Later on today, US Secretary of Education Arne Duncan is scheduled to speak to an audience in Broward County Florida. Duncan intends to discuss the rising cost of college tuition, a subject President Obama recently drew attention to during his recent State of The Union address.
“So let me put colleges and universities on notice: If you can’t stop tuition from going up, the funding you get from taxpayers will go down,” Obama said in his speech. “Higher education can’t be a luxury – it’s an economic imperative that every family in America should be able to afford.”
According to the Miami Herald, “Duncan said he would like to see financial incentives for teachers who take jobs in struggling schools –- or who teach high-demand subjects like math and science
He also said he envisions first-year teachers making $60,000 –- and the best and brightest drawing salaries in excess of $150,000.”
But while those salaries are all well and good, it is unlikely that financial incentives that aim to draw in “better” teachers will help struggling schools. This is because the problem with struggling schools has nothing to do with teachers. The true problem is the struggling neighborhoods in which those schools are situated. And until these dilapidated neighborhoods improve, all attempts to provide quality education for the children who reside in these districts will fail.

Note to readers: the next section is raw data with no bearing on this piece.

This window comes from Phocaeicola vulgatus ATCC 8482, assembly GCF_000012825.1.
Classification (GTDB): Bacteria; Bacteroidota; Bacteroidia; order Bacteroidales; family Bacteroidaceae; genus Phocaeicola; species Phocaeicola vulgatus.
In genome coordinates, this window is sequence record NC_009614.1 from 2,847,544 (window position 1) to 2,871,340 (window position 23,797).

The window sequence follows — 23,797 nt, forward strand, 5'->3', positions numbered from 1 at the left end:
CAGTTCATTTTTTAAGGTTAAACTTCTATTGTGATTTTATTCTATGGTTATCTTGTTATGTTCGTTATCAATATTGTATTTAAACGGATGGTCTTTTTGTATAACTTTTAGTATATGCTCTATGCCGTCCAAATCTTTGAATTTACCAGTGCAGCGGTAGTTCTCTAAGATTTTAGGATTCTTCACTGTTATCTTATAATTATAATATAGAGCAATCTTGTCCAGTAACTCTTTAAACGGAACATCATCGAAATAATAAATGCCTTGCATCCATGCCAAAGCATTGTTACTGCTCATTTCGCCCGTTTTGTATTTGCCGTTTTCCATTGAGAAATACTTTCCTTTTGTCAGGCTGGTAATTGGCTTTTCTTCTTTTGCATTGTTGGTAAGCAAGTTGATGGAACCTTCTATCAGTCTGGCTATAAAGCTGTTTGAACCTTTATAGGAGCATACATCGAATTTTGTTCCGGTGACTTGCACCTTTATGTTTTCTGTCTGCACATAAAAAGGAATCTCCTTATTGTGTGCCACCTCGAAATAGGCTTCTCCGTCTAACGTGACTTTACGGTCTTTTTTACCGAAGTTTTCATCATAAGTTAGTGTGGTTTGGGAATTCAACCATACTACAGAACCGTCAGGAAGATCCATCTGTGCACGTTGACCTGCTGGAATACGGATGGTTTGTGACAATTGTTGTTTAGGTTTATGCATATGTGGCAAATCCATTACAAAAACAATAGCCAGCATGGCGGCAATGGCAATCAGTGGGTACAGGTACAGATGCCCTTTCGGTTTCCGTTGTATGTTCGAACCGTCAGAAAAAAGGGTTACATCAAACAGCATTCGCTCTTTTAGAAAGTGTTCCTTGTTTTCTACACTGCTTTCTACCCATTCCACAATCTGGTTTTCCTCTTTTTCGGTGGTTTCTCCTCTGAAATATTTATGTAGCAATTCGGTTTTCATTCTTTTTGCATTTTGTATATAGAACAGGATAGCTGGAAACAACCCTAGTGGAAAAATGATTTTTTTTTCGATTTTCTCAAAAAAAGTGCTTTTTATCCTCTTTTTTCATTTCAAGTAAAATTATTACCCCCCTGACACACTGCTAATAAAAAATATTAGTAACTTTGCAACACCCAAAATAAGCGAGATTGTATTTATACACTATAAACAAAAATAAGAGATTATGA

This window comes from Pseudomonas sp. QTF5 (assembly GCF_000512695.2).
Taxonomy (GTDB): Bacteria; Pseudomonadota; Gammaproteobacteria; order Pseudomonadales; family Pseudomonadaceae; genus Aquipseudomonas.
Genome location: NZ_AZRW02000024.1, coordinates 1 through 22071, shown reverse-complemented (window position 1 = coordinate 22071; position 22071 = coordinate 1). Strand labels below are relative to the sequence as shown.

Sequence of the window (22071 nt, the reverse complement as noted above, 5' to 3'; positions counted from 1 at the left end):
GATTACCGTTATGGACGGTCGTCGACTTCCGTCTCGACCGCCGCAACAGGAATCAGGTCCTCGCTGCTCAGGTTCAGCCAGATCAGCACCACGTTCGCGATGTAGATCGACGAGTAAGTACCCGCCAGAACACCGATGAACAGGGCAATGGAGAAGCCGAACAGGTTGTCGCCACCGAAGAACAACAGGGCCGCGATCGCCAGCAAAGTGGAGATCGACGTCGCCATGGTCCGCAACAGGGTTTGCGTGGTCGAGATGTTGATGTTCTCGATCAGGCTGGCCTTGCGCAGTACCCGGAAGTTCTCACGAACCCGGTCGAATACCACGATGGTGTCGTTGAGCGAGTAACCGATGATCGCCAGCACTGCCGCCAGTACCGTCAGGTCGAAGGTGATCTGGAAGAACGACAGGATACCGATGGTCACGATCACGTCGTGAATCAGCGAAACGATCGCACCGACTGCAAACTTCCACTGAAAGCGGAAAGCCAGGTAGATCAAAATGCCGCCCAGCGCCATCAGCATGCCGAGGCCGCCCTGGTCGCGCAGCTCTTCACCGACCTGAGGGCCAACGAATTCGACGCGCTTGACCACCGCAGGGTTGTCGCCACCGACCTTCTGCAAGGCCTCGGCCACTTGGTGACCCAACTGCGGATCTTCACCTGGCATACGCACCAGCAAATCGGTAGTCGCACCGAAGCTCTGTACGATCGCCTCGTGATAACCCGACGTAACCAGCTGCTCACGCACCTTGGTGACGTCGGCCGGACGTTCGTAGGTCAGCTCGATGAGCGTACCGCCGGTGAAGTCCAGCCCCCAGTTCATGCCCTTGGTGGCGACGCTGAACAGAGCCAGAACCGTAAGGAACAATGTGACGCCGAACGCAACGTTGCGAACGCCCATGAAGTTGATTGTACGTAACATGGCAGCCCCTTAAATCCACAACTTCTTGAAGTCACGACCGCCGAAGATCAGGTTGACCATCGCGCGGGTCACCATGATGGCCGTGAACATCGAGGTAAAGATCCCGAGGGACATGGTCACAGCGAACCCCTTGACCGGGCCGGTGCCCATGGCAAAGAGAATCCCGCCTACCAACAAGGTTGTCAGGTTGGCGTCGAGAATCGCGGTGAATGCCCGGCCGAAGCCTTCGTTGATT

President Obama went on to say he wanted the nation to “grant schools flexibility: To teach with creativity and passion; to stop teaching to the test; and to replace teachers who just aren’t helping kids learn.” But both Race to The Top and No Child Left Behind require states to develop an evaluation process (read: a test) to qualify for federal aid. Therefore, the President’s statement was essentially a giant contradiction.
Most people agree that education in this country is in decline. And as world markets get more and more specialized and competitive, a problem in education will certainly transform into a problem in the American economy. Compound Stock Earnings, a company that specializes in educating people about smart economic decisions, sees the problem at the government-level as well. “The truth is,” a spokesperson from the company said, “the nation doesn’t do as much as it should to educate people.”
The President has placed great emphasis on the importance of higher education, but his policies for k-12 education actually hinder student performance. While rising tuition rates is certainly a problem worthy of addressing, lower tuition rates won’t matter if kids can’t get accepted into college in the first place.